Well-being

 

Your adventures in Jordan will offer you invaluable experiences and new perspectives on the world we live in. Arriving in a new country is typically thought of as being a beautiful mixture of excitement, terror and joy. You will be disoriented. You may be jet lagged. You will not be at home. You may feel more tired than you are used to. This is all normal! It’s normal for moods to shift when cultures shift. And it’s normal for everyone to experience the shifts in his or her own way.

Emotional health is an important part of your overall health. People who are emotionally healthy are in control of their thoughts, feelings, and behaviors. They’re able to cope with life’s challenges. They can keep problems in perspective and bounce back from setbacks. They feel good about themselves and have good relationships.

Being emotionally healthy doesn’t mean you’re happy all the time. It means you’re aware of your emotions. You can deal with them, whether they’re positive or negative. Emotionally healthy people still feel stress, anger, and sadness. But they know how to manage their negative feelings. They can tell when a problem is more than they can handle on their own. They also know when to seek help.

It makes much sense to prepare a bit before you come to Amman. Take a few minutes to look at the following materials and thoughts that will help you develop emotional resilience:

  • Acquaint yourself with the “Emotional Passport”, an overarching and collaborative mind set and skill set in which each of us learns to recognize rising anxiety or shifting moods which come with significant transitions into and out of cultures.

Those who carry an emotional passport recognize that moving between cultures can contribute to high emotional arousal (discomfort, irritability, anger, homesickness, sadness) and understand that disengaging from emotional overload to quiet the mind will contribute to improved focus.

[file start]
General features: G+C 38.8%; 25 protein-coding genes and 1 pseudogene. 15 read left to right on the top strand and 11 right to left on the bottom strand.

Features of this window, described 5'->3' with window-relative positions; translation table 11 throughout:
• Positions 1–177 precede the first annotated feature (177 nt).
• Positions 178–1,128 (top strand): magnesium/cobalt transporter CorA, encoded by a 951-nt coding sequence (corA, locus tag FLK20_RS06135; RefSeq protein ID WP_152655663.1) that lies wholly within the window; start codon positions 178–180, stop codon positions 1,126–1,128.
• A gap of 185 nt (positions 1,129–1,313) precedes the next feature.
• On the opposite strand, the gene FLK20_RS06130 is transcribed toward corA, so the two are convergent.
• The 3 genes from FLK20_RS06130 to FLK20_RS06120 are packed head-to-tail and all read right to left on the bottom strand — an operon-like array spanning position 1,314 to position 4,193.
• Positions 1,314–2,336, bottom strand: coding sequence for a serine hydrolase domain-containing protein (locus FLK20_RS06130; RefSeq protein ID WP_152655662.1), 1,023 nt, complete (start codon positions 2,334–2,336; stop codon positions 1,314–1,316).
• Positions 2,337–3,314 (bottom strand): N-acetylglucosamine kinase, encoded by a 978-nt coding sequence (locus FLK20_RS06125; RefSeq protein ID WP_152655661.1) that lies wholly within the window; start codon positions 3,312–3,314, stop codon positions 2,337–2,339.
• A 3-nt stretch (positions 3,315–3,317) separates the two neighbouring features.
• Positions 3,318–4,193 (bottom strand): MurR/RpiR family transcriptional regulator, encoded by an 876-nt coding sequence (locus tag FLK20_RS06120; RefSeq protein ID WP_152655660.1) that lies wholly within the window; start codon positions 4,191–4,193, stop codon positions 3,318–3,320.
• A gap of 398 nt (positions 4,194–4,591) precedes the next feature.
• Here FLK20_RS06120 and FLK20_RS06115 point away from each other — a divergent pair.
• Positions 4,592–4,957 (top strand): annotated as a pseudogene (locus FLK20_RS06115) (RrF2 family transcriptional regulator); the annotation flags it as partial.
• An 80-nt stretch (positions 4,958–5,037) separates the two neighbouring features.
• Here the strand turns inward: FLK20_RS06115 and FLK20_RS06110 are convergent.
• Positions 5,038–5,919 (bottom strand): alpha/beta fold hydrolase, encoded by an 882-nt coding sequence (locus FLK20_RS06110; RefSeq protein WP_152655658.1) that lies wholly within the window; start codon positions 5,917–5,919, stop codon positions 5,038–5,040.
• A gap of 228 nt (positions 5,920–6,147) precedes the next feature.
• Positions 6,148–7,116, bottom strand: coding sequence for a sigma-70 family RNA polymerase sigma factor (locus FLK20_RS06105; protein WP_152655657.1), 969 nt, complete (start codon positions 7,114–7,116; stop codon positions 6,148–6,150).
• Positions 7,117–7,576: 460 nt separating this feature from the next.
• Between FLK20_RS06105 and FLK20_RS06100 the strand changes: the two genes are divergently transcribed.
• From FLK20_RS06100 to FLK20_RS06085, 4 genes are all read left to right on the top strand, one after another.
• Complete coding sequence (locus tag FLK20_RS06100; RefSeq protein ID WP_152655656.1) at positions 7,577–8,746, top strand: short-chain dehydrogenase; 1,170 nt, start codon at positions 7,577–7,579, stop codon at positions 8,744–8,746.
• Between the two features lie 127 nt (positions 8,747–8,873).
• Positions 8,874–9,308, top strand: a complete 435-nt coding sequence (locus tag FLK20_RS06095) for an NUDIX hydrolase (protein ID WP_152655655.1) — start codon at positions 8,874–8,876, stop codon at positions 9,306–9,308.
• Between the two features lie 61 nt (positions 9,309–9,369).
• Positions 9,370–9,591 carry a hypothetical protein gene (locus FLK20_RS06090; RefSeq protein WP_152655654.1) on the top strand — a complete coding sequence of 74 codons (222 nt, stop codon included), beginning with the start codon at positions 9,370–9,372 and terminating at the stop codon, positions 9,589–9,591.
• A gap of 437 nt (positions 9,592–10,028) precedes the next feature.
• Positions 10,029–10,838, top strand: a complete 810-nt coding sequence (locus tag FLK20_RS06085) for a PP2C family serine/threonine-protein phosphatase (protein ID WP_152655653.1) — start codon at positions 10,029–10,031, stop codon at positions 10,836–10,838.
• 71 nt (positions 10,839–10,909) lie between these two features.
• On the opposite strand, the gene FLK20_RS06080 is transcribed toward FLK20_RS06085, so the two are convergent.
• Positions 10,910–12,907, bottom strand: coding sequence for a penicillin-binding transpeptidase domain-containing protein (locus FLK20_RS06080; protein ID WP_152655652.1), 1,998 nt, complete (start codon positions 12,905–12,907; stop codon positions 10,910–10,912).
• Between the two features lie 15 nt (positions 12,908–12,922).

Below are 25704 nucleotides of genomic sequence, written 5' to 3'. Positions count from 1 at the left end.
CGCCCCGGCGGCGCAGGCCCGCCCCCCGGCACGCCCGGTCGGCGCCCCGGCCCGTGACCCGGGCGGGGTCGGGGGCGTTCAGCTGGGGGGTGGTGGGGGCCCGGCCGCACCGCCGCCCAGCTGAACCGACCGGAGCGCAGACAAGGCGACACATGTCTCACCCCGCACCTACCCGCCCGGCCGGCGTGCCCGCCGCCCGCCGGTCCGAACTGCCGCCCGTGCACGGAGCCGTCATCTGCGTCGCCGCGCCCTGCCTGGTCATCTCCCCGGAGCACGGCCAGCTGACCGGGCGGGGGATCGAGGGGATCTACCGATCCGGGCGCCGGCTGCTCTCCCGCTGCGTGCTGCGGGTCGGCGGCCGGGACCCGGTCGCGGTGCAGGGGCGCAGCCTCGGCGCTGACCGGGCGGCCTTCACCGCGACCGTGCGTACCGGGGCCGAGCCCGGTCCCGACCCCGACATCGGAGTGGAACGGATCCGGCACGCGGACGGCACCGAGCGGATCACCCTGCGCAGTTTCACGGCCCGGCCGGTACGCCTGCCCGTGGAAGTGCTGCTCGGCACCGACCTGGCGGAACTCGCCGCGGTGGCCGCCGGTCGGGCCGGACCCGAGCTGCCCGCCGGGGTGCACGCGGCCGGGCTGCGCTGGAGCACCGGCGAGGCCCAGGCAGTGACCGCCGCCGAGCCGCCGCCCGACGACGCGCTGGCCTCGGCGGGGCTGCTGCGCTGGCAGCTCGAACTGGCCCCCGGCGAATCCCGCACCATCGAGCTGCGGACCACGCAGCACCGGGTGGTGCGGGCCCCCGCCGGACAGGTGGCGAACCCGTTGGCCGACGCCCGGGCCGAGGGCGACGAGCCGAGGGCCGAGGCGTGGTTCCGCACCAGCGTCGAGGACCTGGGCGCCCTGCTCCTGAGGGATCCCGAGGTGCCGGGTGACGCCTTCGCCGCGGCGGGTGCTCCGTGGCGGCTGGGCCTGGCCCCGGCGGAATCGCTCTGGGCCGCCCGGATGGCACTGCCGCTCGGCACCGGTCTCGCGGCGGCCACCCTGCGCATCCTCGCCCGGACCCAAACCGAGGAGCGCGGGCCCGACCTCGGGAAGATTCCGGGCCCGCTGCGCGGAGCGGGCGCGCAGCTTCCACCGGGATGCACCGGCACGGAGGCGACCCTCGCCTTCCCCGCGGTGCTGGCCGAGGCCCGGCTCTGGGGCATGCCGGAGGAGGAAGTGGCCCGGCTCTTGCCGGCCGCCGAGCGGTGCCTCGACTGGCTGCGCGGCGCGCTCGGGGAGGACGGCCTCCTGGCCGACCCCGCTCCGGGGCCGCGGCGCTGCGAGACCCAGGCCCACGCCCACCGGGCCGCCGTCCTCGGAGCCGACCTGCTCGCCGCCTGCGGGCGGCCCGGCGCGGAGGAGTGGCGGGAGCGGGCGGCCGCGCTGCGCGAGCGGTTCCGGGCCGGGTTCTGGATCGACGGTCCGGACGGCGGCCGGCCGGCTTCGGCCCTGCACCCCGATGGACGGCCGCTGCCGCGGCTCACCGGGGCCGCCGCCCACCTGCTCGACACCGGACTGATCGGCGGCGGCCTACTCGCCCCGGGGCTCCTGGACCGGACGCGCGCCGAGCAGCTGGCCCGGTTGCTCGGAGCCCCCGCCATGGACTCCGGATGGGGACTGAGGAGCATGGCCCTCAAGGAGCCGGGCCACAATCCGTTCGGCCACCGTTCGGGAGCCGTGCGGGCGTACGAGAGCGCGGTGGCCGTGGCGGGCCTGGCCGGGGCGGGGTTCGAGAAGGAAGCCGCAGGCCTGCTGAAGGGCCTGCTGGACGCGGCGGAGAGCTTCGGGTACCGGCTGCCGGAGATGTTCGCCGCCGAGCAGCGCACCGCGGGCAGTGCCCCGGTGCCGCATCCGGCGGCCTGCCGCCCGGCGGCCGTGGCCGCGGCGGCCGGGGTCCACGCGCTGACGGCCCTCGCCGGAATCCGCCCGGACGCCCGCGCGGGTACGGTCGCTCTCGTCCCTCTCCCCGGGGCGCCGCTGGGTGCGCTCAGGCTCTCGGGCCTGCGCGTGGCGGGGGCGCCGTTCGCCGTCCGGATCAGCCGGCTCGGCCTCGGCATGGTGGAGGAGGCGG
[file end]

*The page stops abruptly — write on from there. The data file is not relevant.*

• You may want to reflect on and answer some or all of the following questions:
  1. Describe skills you already have that might make it easier to settle into your program.
  2. Reflect on an experience where everything was new, and you figured out/found help to adjust (e.g. starting school, moving). What was the challenge? How did you approach the situation? What worked? Who helped you? What was the hardest part?
  3. Describe a time you asked for help. Whom did you approach? What happened?
  4. Describe an experience when you relied on others. What was it like?
  5. How do you know when you feel overloaded or stressed? What strategies work for you to  feel calmer?
  6. Describe your daily routine. How do you think will that be similar or different when you’re abroad? How would it affect you if your routine is different?
  7. Who and what will be particularly hard to leave? How will you prepare?
  8. What skills do you have/know about in yourself that help when you feel confused, frustrated or overwhelmed?
  9. How do you take care of yourself when you run out of energy? How will you practice self-care abroad?
  10. What do you imagine it would be like without access to social media for a day, a week? What would you do with your energy and time? Have you ever experienced this situation before? Have you discussed with your family and friends how your communication with them might change (frequency, communication pattern)?

You may find some of those questions difficult to answer. Please do reach out to program staff if you would like to talk about any concerns you have with one of our team members before coming to Jordan, or meet with your university counselor to discuss some coping strategies in advance. We are happy to give you some guidance and help you prepare for your semester with us in the best possible way! And of course you can always talk to us once you are in Jordan. Let us work together to create an authentic experience through guided independence!

 

  • Look for mindfulness activities that will help you rest your mind (we have some for you too!). Here is a very simple one that will generally help you in stressful situations :
    • Taking deep breaths helps to slow down the mind and heart rate, which can go a long way toward alleviating stress.

 

It’s also really important to find your balance between saying yes to cool experiences and valuing your personal self-care. Like, go see Petra, but also turn your phone off and hang out and talk politics with your host grandpa. There’s something to learn from every level of experience. – 2019 Program Alum

 

Sources: 

-J. Abarbanel: MOVING WITH EMOTIONAL RESILIENCE BETWEEN AND WITHIN CULTURES

https://www2.pacific.edu/sis/culture/

https://habitgrowth.com/polychronic-vs-monochronic/

https://familydoctor.org/mental-health-keeping-your-emotional-health/

https://www.manula.com/manuals/internationalstudies/study-abroad-student-guide-semester-programs/1/en/topic/

https://www.internationalstudentinsurance.com/explained/maintaining-mental-and-physical-well-being-abroad.php

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